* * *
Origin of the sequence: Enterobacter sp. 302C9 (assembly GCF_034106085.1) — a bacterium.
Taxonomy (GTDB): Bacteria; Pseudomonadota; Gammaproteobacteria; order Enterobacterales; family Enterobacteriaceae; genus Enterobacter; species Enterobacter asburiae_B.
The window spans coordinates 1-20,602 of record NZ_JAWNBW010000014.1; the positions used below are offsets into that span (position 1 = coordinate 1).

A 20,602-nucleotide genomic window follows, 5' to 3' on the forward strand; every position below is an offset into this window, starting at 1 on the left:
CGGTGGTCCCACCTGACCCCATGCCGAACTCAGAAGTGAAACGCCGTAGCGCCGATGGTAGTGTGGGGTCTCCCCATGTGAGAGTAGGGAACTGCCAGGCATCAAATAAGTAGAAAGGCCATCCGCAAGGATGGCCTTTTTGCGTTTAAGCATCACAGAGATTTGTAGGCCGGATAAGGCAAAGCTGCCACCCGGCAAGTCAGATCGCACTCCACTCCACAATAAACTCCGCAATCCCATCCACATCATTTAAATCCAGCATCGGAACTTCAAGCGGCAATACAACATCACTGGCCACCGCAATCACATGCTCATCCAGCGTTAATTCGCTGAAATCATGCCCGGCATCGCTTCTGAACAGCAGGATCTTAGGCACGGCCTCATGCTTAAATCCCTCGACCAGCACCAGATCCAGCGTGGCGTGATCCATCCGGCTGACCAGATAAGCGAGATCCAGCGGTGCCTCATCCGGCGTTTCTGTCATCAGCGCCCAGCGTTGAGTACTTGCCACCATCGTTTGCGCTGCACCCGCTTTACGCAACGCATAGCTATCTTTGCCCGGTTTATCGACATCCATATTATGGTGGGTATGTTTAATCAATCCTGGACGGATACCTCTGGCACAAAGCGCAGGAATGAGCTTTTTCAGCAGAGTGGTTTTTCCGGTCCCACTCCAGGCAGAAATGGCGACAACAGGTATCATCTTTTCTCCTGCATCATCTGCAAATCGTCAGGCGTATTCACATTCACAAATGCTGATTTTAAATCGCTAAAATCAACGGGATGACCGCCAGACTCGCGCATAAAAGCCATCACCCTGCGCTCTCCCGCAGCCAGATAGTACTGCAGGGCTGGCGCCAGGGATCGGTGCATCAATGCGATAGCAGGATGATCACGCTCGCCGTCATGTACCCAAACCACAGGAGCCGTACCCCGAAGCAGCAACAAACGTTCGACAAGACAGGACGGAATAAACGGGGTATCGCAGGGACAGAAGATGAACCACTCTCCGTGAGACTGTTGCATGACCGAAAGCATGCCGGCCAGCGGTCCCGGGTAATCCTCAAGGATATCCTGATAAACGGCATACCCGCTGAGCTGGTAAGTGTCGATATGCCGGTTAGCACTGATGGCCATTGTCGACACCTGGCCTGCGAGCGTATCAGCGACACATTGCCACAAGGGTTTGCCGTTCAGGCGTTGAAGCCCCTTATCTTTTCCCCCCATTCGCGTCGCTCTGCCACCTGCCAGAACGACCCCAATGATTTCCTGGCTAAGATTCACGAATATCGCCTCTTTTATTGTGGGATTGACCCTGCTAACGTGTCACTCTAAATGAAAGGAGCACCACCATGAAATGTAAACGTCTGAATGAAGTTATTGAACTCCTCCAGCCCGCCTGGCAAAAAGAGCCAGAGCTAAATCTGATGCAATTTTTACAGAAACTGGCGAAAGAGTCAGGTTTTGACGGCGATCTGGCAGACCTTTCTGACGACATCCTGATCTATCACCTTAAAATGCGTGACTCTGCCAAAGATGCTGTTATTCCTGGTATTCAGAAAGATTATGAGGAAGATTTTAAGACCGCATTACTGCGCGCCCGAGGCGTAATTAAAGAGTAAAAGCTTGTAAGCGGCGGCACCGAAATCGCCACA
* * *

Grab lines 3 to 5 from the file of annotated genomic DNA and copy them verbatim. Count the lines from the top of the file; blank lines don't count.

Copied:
The window spans coordinates 1-20,602 of record NZ_JAWNBW010000014.1; the positions used below are offsets into that span (position 1 = coordinate 1).

A 20,602-nucleotide genomic window follows, 5' to 3' on the forward strand; every position below is an offset into this window, starting at 1 on the left:
CGGTGGTCCCACCTGACCCCATGCCGAACTCAGAAGTGAAACGCCGTAGCGCCGATGGTAGTGTGGGGTCTCCCCATGTGAGAGTAGGGAACTGCCAGGCATCAAATAAGTAGAAAGGCCATCCGCAAGGATGGCCTTTTTGCGTTTAAGCATCACAGAGATTTGTAGGCCGGATAAGGCAAAGCTGCCACCCGGCAAGTCAGATCGCACTCCACTCCACAATAAACTCCGCAATCCCATCCACATCATTTAAATCCAGCATCGGAACTTCAAGCGGCAATACAACATCACTGGCCACCGCAATCACATGCTCATCCAGCGTTAATTCGCTGAAATCATGCCCGGCATCGCTTCTGAACAGCAGGATCTTAGGCACGGCCTCATGCTTAAATCCCTCGACCAGCACCAGATCCAGCGTGGCGTGATCCATCCGGCTGACCAGATAAGCGAGATCCAGCGGTGCCTCATCCGGCGTTTCTGTCATCAGCGCCCAGCGTTGAGTACTTGCCACCATCGTTTGCGCTGCACCCGCTTTACGCAACGCATAGCTATCTTTGCCCGGTTTATCGACATCCATATTATGGTGGGTATGTTTAATCAATCCTGGACGGATACCTCTGGCACAAAGCGCAGGAATGAGCTTTTTCAGCAGAGTGGTTTTTCCGGTCCCACTCCAGGCAGAAATGGCGACAACAGGTATCATCTTTTCTCCTGCATCATCTGCAAATCGTCAGGCGTATTCACATTCACAAATGCTGATTTTAAATCGCTAAAATCAACGGGATGACCGCCAGACTCGCGCATAAAAGCCATCACCCTGCGCTCTCCCGCAGCCAGATAGTACTGCAGGGCTGGCGCCAGGGATCGGTGCATCAATGCGATAGCAGGATGATCACGCTCGCCGTCATGTACCCAAACCACAGGAGCCGTACCCCGAAGCAGCAACAAACGTTCGACAAGACAGGACGGAATAAACGGGGTATCGCAGGGACAGAAGATGAACCACTCTCCGTGAGACTGTTGCATGACCGAAAGCATGCCGGCCAGCGGTCCCGGGTAATCCTCAAGGATATCCTGATAAACGGCATACCCGCTGAGCTGGTAAGTGTCGATATGCCGGTTAGCACTGATGGCCATTGTCGACACCTGGCCTGCGAGCGTATCAGCGACACATTGCCACAAGGGTTTGCCGTTCAGGCGTTGAAGCCCCTTATCTTTTCCCCCCATTCGCGTCGCTCTGCCACCTGCCAGAACGACCCCAATGATTTCCTGGCTAAGATTCACGAATATCGCCTCTTTTATTGTGGGATTGACCCTGCTAACGTGTCACTCTAAATGAAAGGAGCACCACCATGAAATGTAAACGTCTGAATGAAGTTATTGAACTCCTCCAGCCCGCCTGGCAAAAAGAGCCAGAGCTAAATCTGATGCAATTTTTACAGAAACTGGCGAAAGAGTCAGGTTTTGACGGCGATCTGGCAGACCTTTCTGACGACATCCTGATCTATCACCTTAAAATGCGTGACTCTGCCAAAGATGCTGTTATTCCTGGTATTCAGAAAGATTATGAGGAAGATTTTAAGACCGCATTACTGCGCGCCCGAGGCGTAATTAAAGAGTAAAAGCTTGTAAGCGGCGGCACCGAAATCGCCACA